TJ: Can you tell us about your consulting career?
MORI: I joined Arthur Andersen & Co. in 1969 as a CPA certified auditor and transferred to the consulting division after two years. The name of the consulting division was changed to Andersen Consulting and then Accenture. I worked there for 42 years as a business consultant. I was Japan CEO as well as a member of the global board and executive committee for 13 years.
TJ: Who were your first clients?
MORI: In the early years, the consulting business was not accepted in Japan, so most of my clients were international clients. The first client was an American cosmetic company. I designed and installed a manual accounting system for them that reduced the number of book closing days by half, and also reduced the accounting division’s overtime work by 80%. This was before computers were available for accounting work.
TJ: What have been your most challenging and successful projects? Why?
MORI: I was a project leader for the design and installation of a huge integrated production planning and control system at Yamaha Motor Co. There were more than 150 full-time staff involved in the project for over five years. New computer technologies such as database and online systems were imported from the U.S. and applied to Japanese Just in Time (Toyota Kanban system) plant operations. The project was a huge success as it reduced long manufacturing lead times and total inventory in the pipeline. The system was then exported back to the U.S. as a Japanese production system and applied to many U.S. and European manufacturing companies such as Harley Davidson and Caterpillar.
TJ: What kind of knowledge, skills or experience do management consultants need?
MORI: A consultant must be a leader and make an impact on changing the way companies do business. I believe a T-shape of knowledge, skills and experience is required. The horizontal line consists of broad business acumen such as leadership, communication and business fundamentals. The vertical line is a column of deep and outstanding professional qualifications and experience in sectors such as finance, marketing, technology and operations, which should be attractive in the market.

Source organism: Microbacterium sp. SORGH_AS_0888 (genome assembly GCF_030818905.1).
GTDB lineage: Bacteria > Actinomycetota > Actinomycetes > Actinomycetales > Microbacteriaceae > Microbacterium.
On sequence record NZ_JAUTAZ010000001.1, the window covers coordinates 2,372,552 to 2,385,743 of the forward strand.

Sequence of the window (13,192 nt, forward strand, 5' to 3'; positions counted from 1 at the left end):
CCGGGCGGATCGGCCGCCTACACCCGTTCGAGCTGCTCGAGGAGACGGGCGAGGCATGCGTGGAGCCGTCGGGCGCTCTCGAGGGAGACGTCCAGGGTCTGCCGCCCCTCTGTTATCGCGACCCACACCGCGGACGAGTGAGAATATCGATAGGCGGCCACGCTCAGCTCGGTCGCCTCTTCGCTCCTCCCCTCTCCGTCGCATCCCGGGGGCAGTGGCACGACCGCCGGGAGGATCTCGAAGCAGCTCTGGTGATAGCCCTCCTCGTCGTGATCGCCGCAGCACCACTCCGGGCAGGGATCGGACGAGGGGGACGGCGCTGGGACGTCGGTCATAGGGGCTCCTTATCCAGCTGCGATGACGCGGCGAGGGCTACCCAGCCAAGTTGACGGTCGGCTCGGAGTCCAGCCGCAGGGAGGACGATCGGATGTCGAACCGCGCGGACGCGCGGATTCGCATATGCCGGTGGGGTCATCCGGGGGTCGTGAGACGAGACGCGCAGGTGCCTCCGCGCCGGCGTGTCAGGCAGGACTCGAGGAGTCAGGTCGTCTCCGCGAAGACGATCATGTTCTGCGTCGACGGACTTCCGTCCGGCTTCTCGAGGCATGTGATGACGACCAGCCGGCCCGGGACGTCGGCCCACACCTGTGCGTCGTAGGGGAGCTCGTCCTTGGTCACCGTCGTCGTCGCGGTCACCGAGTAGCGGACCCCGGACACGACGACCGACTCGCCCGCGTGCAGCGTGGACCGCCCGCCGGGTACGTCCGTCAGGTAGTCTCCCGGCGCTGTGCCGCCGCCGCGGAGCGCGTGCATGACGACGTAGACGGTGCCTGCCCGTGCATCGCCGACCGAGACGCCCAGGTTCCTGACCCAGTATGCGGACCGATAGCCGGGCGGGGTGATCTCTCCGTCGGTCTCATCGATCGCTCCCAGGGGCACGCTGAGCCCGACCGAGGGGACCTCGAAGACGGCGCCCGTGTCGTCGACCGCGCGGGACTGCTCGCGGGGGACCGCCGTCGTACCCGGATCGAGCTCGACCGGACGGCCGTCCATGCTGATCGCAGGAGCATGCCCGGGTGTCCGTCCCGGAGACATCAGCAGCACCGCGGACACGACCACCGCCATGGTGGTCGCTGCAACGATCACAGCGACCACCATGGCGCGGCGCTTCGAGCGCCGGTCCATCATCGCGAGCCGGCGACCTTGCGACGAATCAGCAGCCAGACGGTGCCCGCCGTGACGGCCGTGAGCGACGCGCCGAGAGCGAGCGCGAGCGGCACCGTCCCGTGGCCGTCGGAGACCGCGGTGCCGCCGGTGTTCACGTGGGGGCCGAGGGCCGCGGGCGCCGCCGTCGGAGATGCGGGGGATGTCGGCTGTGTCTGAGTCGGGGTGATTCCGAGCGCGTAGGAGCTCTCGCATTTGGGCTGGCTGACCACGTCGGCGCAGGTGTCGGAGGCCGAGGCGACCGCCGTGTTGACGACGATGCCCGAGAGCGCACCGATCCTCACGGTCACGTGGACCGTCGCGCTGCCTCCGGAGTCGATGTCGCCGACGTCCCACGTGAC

TJ: Are there common mistakes that new consultants make?
MORI: Some young consultants who graduate from prestigious business schools believe they are much smarter than their clients, and tend to propose big changes that are difficult to implement and have low business benefit–high risk but low return.
TJ: Are there certain kinds of companies that need management consulting more than others?
MORI: Yes, high growth companies where the speed of growth is much higher than the speed of acquiring high quality human resources. Also, companies whose top management needs to leverage their capabilities to accelerate changes–high speed changes. Other circumstances where a management consultant would be needed are when independent and objective opinions are sought, and where particular skills and experiences are not available in-house.
TJ: What advice would you give to someone who wants to get involved in management consulting?
MORI: There are certain qualities that a management consultant must possess. For example, they need to be skilled communicators, recognize and step up to opportunities, be creative and entrepreneurial, and understand that although it can have high returns, it is a high risk career.
TJ: What is the best advice someone has ever given you?
MORI: Always think and talk straight; observe and listen by going to the genba and witnessing the actual factory or sales floor, or the place where the business is happening; and always think big. Think globally. tj
The original article can be found in Issue #276 of the Tokyo Journal. Click here to order from Amazon.